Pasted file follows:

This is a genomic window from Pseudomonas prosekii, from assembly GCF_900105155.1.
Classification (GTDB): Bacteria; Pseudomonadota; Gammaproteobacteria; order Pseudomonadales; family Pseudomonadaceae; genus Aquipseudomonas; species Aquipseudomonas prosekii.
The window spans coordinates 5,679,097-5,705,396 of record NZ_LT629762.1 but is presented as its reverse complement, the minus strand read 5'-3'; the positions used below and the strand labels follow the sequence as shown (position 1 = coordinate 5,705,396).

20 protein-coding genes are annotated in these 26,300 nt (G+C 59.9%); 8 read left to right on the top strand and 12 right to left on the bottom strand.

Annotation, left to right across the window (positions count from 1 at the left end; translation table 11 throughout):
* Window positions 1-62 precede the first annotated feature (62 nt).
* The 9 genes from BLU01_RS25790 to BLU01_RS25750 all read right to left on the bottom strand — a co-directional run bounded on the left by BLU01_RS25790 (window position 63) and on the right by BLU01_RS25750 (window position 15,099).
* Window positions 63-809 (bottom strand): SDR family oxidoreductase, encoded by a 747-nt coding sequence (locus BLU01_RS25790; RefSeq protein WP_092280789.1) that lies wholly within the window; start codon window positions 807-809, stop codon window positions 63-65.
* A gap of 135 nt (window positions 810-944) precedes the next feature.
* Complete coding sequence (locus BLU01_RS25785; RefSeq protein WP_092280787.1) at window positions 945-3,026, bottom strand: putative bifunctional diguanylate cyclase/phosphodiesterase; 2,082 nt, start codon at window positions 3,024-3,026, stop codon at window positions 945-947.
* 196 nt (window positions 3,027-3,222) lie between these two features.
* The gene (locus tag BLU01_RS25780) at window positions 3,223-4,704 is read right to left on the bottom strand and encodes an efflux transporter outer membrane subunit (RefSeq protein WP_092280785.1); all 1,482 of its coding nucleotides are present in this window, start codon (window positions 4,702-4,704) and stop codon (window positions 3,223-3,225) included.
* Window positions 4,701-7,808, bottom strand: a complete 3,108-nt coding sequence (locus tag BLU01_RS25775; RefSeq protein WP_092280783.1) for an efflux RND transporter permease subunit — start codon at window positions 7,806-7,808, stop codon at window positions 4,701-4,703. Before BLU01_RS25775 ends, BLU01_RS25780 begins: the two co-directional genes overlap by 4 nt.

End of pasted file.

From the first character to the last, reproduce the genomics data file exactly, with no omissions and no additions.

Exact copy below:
This is a genomic window from Pseudomonas prosekii, from assembly GCF_900105155.1.
Classification (GTDB): Bacteria; Pseudomonadota; Gammaproteobacteria; order Pseudomonadales; family Pseudomonadaceae; genus Aquipseudomonas; species Aquipseudomonas prosekii.
The window spans coordinates 5,679,097-5,705,396 of record NZ_LT629762.1 but is presented as its reverse complement, the minus strand read 5'-3'; the positions used below and the strand labels follow the sequence as shown (position 1 = coordinate 5,705,396).

20 protein-coding genes are annotated in these 26,300 nt (G+C 59.9%); 8 read left to right on the top strand and 12 right to left on the bottom strand.

Annotation, left to right across the window (positions count from 1 at the left end; translation table 11 throughout):
* Window positions 1-62 precede the first annotated feature (62 nt).
* The 9 genes from BLU01_RS25790 to BLU01_RS25750 all read right to left on the bottom strand — a co-directional run bounded on the left by BLU01_RS25790 (window position 63) and on the right by BLU01_RS25750 (window position 15,099).
* Window positions 63-809 (bottom strand): SDR family oxidoreductase, encoded by a 747-nt coding sequence (locus BLU01_RS25790; RefSeq protein WP_092280789.1) that lies wholly within the window; start codon window positions 807-809, stop codon window positions 63-65.
* A gap of 135 nt (window positions 810-944) precedes the next feature.
* Complete coding sequence (locus BLU01_RS25785; RefSeq protein WP_092280787.1) at window positions 945-3,026, bottom strand: putative bifunctional diguanylate cyclase/phosphodiesterase; 2,082 nt, start codon at window positions 3,024-3,026, stop codon at window positions 945-947.
* 196 nt (window positions 3,027-3,222) lie between these two features.
* The gene (locus tag BLU01_RS25780) at window positions 3,223-4,704 is read right to left on the bottom strand and encodes an efflux transporter outer membrane subunit (RefSeq protein WP_092280785.1); all 1,482 of its coding nucleotides are present in this window, start codon (window positions 4,702-4,704) and stop codon (window positions 3,223-3,225) included.
* Window positions 4,701-7,808, bottom strand: a complete 3,108-nt coding sequence (locus tag BLU01_RS25775; RefSeq protein WP_092280783.1) for an efflux RND transporter permease subunit — start codon at window positions 7,806-7,808, stop codon at window positions 4,701-4,703. Before BLU01_RS25775 ends, BLU01_RS25780 begins: the two co-directional genes overlap by 4 nt.